CAIRO (AP) — Egypt's top presidential candidate, the former military chief, warned newspaper editors not to press issues of freedoms of speech and other rights or campaign for democratic reforms, saying demands and protests jeopardize national security and that full democracy is an "idealistic" goal that could take 25 years to reach.
Field Marshal Abdel-Fattah el-Sissi also said he would "walk away" if people rose up against him demanding him to step down — a promise also once made by Islamist President Mohammed Morsi, who in the end refused to resign in the face of massive protests against him, prompting el-Sissi to remove him last summer.
El-Sissi is seen as the overwhelming favorite to win the May 26-27 election. So far in his campaign, he has heavily pushed the message that his priority is restoring stability and making "leaps" in development to reduce poverty after three years of turmoil and violence since the 2011 toppling of autocrat Hosni Mubarak. He has repeatedly said the public must get behind him and stop protests.
In a four-hour meeting with around 20 editors of Egypt's main newspapers, parts of which were aired on a private TV network Thursday and published on newspaper websites, el-Sissi told them that practice of freedoms must be balanced with national security and that the media should focus on rallying the public behind "the strategic goal" of "preserving the Egyptian state."
Barking "watch out!" el-Sissi warned the editors against "scaring people" with coverage that "creates skepticism or uneasiness in society."
Speaking about protests, he said: "You write in the newspaper, 'No voice is louder than freedom of speech!' What is this? What tourist would come to a country where we have demonstrations like this? You know that there are millions of people and families who can't earn their living because of the protests. It is one of the manifestations of instability."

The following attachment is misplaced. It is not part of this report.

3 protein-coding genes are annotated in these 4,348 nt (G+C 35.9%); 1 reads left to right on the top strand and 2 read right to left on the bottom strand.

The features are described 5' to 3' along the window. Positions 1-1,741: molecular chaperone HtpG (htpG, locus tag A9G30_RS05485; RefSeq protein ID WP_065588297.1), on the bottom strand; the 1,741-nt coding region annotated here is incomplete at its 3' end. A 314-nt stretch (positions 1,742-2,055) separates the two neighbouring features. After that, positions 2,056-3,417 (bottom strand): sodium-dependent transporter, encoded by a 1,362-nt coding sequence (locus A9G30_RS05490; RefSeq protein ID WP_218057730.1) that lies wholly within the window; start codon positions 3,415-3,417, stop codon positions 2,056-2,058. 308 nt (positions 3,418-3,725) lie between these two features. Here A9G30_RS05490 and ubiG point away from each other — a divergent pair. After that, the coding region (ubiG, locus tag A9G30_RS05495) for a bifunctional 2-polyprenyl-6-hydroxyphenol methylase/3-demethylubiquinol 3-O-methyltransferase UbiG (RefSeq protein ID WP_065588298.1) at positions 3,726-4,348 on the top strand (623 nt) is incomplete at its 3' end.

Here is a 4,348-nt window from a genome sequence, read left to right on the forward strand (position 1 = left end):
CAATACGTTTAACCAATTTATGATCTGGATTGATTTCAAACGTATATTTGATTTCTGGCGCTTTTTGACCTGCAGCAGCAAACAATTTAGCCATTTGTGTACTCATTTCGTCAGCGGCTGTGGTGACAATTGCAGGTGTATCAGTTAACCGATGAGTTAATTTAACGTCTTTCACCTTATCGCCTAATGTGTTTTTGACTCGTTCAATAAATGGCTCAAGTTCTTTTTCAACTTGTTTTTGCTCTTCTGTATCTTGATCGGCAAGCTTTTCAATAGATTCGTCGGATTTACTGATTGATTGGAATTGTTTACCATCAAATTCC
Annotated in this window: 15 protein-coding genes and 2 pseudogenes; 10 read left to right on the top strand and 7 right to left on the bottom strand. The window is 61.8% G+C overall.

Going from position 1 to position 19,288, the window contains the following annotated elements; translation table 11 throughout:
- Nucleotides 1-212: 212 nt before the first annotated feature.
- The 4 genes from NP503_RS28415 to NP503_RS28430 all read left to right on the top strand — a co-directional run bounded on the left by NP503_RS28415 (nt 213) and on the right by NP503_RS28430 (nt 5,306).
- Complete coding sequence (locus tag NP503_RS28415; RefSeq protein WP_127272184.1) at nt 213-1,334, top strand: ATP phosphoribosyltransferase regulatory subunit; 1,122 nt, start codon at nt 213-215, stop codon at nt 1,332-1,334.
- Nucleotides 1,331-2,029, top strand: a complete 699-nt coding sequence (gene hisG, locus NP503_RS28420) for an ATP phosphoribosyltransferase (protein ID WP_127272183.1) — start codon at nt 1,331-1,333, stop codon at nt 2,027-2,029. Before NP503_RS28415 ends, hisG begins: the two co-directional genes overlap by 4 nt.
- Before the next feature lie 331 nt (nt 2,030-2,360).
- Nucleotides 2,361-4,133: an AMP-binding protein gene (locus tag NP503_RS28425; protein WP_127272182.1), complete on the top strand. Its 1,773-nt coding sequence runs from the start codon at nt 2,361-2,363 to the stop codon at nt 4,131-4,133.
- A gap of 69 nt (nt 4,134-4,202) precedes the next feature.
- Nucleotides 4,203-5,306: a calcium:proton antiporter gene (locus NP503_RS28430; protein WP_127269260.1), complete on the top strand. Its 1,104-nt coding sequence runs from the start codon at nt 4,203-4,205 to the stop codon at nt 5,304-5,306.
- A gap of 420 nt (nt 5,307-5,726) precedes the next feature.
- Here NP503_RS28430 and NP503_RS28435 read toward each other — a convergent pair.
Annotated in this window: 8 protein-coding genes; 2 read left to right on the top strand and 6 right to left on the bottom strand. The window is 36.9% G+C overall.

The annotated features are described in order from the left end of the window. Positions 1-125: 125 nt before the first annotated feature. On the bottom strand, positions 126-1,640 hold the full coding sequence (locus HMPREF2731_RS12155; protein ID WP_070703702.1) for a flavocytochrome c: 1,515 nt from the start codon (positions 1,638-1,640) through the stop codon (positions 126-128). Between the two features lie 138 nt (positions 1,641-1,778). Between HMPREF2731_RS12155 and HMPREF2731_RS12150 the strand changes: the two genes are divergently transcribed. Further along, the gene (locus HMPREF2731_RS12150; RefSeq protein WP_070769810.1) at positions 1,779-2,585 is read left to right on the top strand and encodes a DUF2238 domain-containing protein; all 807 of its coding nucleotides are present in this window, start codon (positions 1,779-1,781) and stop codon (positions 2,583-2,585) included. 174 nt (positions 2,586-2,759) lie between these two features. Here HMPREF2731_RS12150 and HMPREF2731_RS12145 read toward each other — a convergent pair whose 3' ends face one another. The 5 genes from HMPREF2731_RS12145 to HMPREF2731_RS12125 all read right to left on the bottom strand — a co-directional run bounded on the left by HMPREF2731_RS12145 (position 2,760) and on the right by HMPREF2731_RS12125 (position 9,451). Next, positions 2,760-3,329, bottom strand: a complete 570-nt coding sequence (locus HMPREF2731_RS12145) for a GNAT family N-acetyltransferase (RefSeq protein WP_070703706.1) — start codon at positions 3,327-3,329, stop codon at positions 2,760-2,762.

Most of the newspapers whose editors attended the meeting, while reporting the comments, focused their headlines on other parts where el-Sissi spoke about plans to fight corruption and poverty and his readiness to leave power.
Al-Sissi also told the editors not to launch negative media campaigns against officials and instead instead give the new government time to work since any measure would cause disturbance in a country hit with poverty.
"Give officials a chance for, say, four months," he said. "If you have information or a subject you need to whisper in the ear (of officials), it is possible to do that without exposing it." Referring to demands for reforms in government bodies, he said people call for "dismantling" institutions to reach democracy, but "you don't know that as you work to dismantle, you will find a mirage and that Egypt has been lost."
He gave the example of coverage of Egypt's chronic energy crisis. Shortages of fuel at power stations have caused rolling blackouts around the country for months, throughout the winter when electricity usage is lower, prompting warnings that they could worsen in the hot summer months. He said that instead of scaring people about the coming summer, newspapers should interview experts and propose alternatives on energy use.
Still, he said he was opposed to the past governments' lack of transparency, saying authorities must provide information to the people to counter negative reports. "Transparency is one of the basics of national security," he said.
El-Sissi told the editors that Egypt "cannot bear" more uneasiness. "You are making an idealistic demand in a situation that is very painful ... This is democracy?" he said. "I fear that while we are practicing (democracy), we won't find a nation."
"Our problem is that we call up images of Western democracies that have been stable for hundreds of years and drop them into our reality," he said, adding that it could take "20 or 25 years to reach a stage of complete democracy."
He said that he has spoken to Western officials about foreign funding to non-government organizations and that some of these groups aim at "toppling down the state."
El-Sissi also underlined that he depends on the masses' support to push through with his plans, and he said that if people rose up against him, "I will walk away" and not wait for them to "say it twice."